In this new album, Russian pianist Galina Chistiakova offers a program that spans Chopin’s entire compositional career, from the early Mazurkas, Opp. 6 and 7 to the pinnacle of extraordinary pianism that is the Barcarolle, Op. 60. Chistiakova chose to alternate each of the three major works she selected with a set of mazurkas, contrasting the magnificence of large forms with brief, often intimate pages.
In both the Ballade, Op. 47 (1841) and the Barcarolle, Op. 60 (1845-46), Chopin experiments with a new approach to ternary structure, hinting at the juxtaposition found in the sonata form, but expanding the scope of thematic development by introducing two motifs presented in utter simplicity, often in piano or pianissimo, eventually recapitulated and re-proposed in symphonic incarnations in forte or fortissimo. The brilliant intuitions presented by the Scherzo in E Major, Op. 54 (1843) open the road to new compositional and pianistic insights. Here, the A-B-A form is expanded, and the ever-changing harmonic scheme is perhaps a window into the compositional advances of the second half of the nineteenth century.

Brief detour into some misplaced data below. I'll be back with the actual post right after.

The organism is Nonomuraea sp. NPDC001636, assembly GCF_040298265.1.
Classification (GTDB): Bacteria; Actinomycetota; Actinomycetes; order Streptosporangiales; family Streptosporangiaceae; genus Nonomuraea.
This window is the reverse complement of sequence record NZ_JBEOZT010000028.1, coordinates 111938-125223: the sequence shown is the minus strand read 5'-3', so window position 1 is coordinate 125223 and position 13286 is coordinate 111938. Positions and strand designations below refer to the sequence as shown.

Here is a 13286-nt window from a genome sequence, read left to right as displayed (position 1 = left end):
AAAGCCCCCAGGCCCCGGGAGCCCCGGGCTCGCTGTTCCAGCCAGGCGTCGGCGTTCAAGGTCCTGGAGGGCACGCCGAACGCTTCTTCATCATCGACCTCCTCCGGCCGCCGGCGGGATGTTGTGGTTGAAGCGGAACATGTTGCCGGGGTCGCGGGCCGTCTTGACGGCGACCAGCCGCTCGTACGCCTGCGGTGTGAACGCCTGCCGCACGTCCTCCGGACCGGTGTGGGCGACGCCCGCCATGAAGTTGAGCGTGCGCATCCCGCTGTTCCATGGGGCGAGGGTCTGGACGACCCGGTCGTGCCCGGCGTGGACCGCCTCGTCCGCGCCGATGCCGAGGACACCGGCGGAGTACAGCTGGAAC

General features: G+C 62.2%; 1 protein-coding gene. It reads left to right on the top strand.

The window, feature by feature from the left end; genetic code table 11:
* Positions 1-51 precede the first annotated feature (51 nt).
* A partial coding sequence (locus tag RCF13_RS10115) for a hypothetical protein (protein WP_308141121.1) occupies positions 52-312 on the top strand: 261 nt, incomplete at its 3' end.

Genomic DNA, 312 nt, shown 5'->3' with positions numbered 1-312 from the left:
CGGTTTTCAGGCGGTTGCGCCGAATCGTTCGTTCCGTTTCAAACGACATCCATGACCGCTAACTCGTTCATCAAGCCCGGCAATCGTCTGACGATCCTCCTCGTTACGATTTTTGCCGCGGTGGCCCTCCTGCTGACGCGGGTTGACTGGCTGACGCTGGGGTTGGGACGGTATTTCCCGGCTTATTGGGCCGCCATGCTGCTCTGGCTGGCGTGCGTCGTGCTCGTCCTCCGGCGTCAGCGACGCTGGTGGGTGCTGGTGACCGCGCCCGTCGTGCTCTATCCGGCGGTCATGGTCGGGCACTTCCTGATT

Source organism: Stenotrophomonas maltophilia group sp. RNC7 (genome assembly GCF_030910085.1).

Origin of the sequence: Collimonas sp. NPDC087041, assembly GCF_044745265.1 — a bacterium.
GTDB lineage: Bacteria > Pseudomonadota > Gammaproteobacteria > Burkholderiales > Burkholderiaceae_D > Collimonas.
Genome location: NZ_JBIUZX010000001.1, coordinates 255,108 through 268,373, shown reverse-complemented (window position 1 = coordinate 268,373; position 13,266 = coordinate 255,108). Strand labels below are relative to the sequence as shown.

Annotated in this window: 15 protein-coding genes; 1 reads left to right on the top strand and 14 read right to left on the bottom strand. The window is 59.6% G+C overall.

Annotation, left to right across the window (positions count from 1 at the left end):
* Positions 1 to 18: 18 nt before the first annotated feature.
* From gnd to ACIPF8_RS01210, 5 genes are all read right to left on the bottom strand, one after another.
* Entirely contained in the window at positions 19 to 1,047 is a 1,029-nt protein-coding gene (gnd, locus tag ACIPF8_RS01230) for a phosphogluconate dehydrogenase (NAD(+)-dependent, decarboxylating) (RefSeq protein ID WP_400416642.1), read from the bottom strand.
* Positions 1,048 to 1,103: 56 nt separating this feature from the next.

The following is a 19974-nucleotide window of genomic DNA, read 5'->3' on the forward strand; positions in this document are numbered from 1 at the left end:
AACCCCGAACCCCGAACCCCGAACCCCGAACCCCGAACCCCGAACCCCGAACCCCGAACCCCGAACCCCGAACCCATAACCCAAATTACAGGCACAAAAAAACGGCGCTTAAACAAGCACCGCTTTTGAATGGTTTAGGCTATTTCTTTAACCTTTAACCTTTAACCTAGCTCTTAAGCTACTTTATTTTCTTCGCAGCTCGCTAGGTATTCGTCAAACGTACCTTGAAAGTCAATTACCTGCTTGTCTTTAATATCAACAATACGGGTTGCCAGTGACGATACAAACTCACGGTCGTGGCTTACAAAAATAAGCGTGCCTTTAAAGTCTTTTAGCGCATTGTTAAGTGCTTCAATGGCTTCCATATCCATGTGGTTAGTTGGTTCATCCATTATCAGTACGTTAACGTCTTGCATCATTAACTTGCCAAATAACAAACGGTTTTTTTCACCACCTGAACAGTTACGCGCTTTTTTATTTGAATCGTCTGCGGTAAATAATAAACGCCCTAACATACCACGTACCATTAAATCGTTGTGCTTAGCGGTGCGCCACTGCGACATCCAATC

The mazurkas accompanied Chopin throughout his life. They represent a lyrical diary – a confession of his unending love for his motherland. The mazurkas presented in this album belong to the first seven years of Chopin’s activity as a published composer. Opp. 6 and 7 (1830-31) were gathered as sets without a specific structural plan; both sets Opp. 24 and 33 (1835 and 1837-38, respectively) show the intention to create an overall crescendo, with the last mazurka being the longest and most complex. Upon publishing Opp. 6 and 7, Chopin specified that these works were not meant for dancing, in order to distinguish them from the ballroom music that was being published at the time. It is a significant gesture, as it indirectly gives way to a new art form, elevating the mazurka and dance music to unsuspected heights.
Gala Chistiakova, a rising talent in today’s musical landscape, recorded this Chopin album in May 2018. The sound was captured by recording engineer Alessandro Simonetto, using four historical microphones B&K.